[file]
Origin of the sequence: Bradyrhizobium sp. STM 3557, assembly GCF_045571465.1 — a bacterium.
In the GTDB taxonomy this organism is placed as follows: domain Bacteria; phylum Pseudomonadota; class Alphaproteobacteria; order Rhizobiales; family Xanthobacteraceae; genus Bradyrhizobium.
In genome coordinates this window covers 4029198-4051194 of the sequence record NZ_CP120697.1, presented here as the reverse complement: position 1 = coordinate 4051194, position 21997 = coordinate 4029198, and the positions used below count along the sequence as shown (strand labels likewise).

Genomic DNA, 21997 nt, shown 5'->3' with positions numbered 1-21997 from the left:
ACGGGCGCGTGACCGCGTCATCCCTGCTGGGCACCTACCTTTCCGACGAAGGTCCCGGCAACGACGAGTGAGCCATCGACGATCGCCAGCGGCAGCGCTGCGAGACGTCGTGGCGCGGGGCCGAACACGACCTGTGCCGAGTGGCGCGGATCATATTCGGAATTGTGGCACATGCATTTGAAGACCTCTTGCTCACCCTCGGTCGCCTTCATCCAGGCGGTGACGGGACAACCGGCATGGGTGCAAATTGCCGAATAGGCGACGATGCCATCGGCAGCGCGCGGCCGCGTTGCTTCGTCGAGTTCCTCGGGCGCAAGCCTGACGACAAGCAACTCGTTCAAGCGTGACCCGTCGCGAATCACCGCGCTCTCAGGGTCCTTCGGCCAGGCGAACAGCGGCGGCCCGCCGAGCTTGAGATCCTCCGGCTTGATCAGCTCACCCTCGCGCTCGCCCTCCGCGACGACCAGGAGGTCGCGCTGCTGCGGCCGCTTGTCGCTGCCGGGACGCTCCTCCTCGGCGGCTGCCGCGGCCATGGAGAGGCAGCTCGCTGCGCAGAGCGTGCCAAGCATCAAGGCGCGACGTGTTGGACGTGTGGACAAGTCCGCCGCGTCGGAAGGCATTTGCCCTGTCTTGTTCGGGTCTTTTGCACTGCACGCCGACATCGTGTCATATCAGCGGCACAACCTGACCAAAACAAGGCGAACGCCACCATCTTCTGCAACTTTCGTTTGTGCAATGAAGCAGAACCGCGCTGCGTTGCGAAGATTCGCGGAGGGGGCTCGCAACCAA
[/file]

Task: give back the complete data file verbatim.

Origin of the sequence: Bradyrhizobium sp. STM 3557, assembly GCF_045571465.1 — a bacterium.
In the GTDB taxonomy this organism is placed as follows: domain Bacteria; phylum Pseudomonadota; class Alphaproteobacteria; order Rhizobiales; family Xanthobacteraceae; genus Bradyrhizobium.
In genome coordinates this window covers 4029198-4051194 of the sequence record NZ_CP120697.1, presented here as the reverse complement: position 1 = coordinate 4051194, position 21997 = coordinate 4029198, and the positions used below count along the sequence as shown (strand labels likewise).

Genomic DNA, 21997 nt, shown 5'->3' with positions numbered 1-21997 from the left:
ACGGGCGCGTGACCGCGTCATCCCTGCTGGGCACCTACCTTTCCGACGAAGGTCCCGGCAACGACGAGTGAGCCATCGACGATCGCCAGCGGCAGCGCTGCGAGACGTCGTGGCGCGGGGCCGAACACGACCTGTGCCGAGTGGCGCGGATCATATTCGGAATTGTGGCACATGCATTTGAAGACCTCTTGCTCACCCTCGGTCGCCTTCATCCAGGCGGTGACGGGACAACCGGCATGGGTGCAAATTGCCGAATAGGCGACGATGCCATCGGCAGCGCGCGGCCGCGTTGCTTCGTCGAGTTCCTCGGGCGCAAGCCTGACGACAAGCAACTCGTTCAAGCGTGACCCGTCGCGAATCACCGCGCTCTCAGGGTCCTTCGGCCAGGCGAACAGCGGCGGCCCGCCGAGCTTGAGATCCTCCGGCTTGATCAGCTCACCCTCGCGCTCGCCCTCCGCGACGACCAGGAGGTCGCGCTGCTGCGGCCGCTTGTCGCTGCCGGGACGCTCCTCCTCGGCGGCTGCCGCGGCCATGGAGAGGCAGCTCGCTGCGCAGAGCGTGCCAAGCATCAAGGCGCGACGTGTTGGACGTGTGGACAAGTCCGCCGCGTCGGAAGGCATTTGCCCTGTCTTGTTCGGGTCTTTTGCACTGCACGCCGACATCGTGTCATATCAGCGGCACAACCTGACCAAAACAAGGCGAACGCCACCATCTTCTGCAACTTTCGTTTGTGCAATGAAGCAGAACCGCGCTGCGTTGCGAAGATTCGCGGAGGGGGCTCGCAACCAA